It’s not a masterpiece, but it’s worth a Watch

Wonder if the overpriced food will go digital as well (photo: B Lund)
August 23rd, 2012 5:15 pm| by admin
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When I reviewed We Bought a Zoo, the film had been severely criticised because it made running a zoo look like a healthy recreational activity for bored American families. The critique was exacerbated by a real-life tragedy when a zoo-owner from Ohio shot himself after setting loose his collection of lions, tigers, bears and other beasts. To the horror of the public, the police proceeded to shoot each and every exotic pet.

 

Far be it from me to suggest that unnecessary comedies pile up enough bad karma during production to set off some event that seriously challenges their promotion – only The Watch is apparently another example. Originally slated to be entitled Neighborhood Watch, 20th Century Fox opted to pull the posters and re-title the film when, in February, an American teenager was shot to death by a neighbourhood watch co-ordinator −  so much for karmic coincidences. 

 

It probably wouldn’t be inaccurate to describe The Watch as a joke fest conceived in the imagination of a comic-reading, sex-starved adolescent boy who has just discovered beer.

 

Complete with a plot that hardly holds up under scrutiny, it is a banquet of mass-market American slapstick with an emphasis on male bonding, juvenile attitudes to sex, nitwit non sequiturs and sardonic violence. There are orgies and aliens, beer and peeing (in a clear hat-tip to the cop scene in Dumb & Dumber), neon green slime and guns. There is also an obsession with male genitals. Disturbingly enough, it forms a kind of sub-theme with some bearing on the plot. But not to worry, I’ll get to this flick’s potentially redeeming elements in due course.

 

Evan Troutwig (Stiller), the grounded and community-orientated manager of a Costco in Glenview, Ohio, decides to take action when his night watchman is found killed and, even more disturbingly, skinned and covered in green slime. The local cop (Will Forte from Saturday Night Live) ignores the hair-raising details and gets nowhere, which compels ‘the Evanator’ to recruit what turns out to be three absolutely worthless boneheads in the shape of Vaughn (Wedding Crashers), Hill (Moneyball) and Ayoade (The IT Crowd). Unfit for sleuthing and vigilante work, what this pathetic crew are really looking for is male company: Hill’s rather hilarious character is still living with his mom while Ayoade needs a wingman as much as he does an Asian milf. Naturally, the road to discovering the murderer’s true and extra-terrestrial identity is paved with a lot of jackass stunts, awkward bromance moments, situational misfires and the like. There are a few almost-scary and quite steamy scenes, too.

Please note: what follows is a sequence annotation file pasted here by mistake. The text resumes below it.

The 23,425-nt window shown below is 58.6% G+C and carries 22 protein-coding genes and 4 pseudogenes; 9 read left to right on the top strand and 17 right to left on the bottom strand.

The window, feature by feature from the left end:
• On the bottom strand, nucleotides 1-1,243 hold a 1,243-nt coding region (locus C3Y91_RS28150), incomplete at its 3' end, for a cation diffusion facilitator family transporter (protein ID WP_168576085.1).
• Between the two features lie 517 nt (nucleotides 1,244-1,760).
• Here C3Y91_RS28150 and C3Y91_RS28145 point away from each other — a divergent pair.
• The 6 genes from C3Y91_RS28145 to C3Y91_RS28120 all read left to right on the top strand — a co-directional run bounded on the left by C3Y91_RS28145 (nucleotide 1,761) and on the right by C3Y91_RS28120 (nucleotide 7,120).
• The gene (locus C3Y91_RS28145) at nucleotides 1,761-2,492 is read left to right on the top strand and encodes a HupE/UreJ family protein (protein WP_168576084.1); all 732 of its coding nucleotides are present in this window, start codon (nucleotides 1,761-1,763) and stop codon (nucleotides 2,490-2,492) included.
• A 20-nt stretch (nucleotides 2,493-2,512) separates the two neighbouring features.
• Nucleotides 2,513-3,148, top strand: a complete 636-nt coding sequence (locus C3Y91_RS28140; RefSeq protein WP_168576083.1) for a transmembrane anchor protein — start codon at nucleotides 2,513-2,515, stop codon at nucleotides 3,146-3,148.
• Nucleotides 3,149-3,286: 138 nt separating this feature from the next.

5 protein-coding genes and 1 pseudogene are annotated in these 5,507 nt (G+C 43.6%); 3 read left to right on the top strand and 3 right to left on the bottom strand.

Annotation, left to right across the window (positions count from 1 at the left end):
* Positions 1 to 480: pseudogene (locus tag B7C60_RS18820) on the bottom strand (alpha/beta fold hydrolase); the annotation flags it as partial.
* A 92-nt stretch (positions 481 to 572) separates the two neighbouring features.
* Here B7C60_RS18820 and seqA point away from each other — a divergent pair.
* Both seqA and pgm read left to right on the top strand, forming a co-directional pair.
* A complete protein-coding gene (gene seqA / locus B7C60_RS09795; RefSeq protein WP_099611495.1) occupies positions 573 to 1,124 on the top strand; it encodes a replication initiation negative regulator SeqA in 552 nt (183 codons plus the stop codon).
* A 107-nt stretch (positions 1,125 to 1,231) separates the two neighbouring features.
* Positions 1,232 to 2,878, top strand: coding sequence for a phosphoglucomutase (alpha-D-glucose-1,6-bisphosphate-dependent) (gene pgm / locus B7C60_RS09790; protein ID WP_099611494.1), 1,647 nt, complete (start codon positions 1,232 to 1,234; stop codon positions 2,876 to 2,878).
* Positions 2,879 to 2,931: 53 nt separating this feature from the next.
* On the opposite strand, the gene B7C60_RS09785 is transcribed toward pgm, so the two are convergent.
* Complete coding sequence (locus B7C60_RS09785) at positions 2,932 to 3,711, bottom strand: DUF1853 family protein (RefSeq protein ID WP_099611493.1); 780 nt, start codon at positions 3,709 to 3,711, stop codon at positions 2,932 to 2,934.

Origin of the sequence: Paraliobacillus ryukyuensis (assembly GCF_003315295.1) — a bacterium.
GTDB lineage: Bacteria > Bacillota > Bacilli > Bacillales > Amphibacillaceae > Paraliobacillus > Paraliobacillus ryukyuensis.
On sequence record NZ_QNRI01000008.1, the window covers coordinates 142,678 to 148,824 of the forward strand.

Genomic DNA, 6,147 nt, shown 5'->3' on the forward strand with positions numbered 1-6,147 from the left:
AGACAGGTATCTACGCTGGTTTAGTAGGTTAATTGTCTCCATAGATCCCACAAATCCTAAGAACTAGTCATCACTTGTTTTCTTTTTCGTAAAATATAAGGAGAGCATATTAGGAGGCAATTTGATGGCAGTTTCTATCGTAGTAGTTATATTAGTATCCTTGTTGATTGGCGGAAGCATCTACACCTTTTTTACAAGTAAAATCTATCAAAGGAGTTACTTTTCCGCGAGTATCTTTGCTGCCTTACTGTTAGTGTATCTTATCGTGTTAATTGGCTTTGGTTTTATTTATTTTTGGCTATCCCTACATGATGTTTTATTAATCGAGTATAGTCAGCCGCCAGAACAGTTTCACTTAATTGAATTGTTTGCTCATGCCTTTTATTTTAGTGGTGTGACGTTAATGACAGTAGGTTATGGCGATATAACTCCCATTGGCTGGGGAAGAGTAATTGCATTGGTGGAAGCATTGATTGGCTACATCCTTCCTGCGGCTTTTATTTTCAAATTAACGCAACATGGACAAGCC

Working from a script by Seth Rogen and Evan Goldberg (Superbad and The Pineapple Express), it is directed by Akiva Schaffer (Hot Rod) whom you may also know as a writer for Saturday Night Live. To their credit, they were saddled with Shawn Levy who wrote the nauseatingly Disney-esque comedy Mr Popper’s Penguins, as a co-writer, so it’s not a surprise it ended up a Farrelly Brothers-like cross between Ghostbusters with aliens and Attack the Block, a 2011 British film about a group of teenagers who decide to strike back when their city is on the receiving end of an interplanetary invasion.

 

The bottom line is that although it’s pretty much all formula, you do laugh – and more than a few times. There is something about Stiller’s deadpan delivery that (miraculously) still works, and something about the jokes that, if you’re in that mood, makes for perfectly acceptable entertainment. Taking its dude-ensemble cues from the comparable Horrible Bosses, this plethora of cookie-cutter gags has absolutely no substance – but funny is not necessarily about substance. It’s about letting go as well.

 

The Watch (15)

Dir: Akiva Schaffer; 

US comedy, 2012, 102 mins;

Ben Stiller, Vince Vaughn, Jonah Hill, Richard Ayoade, Rosemary DeWitt

Premieres: August 23

Playing:  Nationwide

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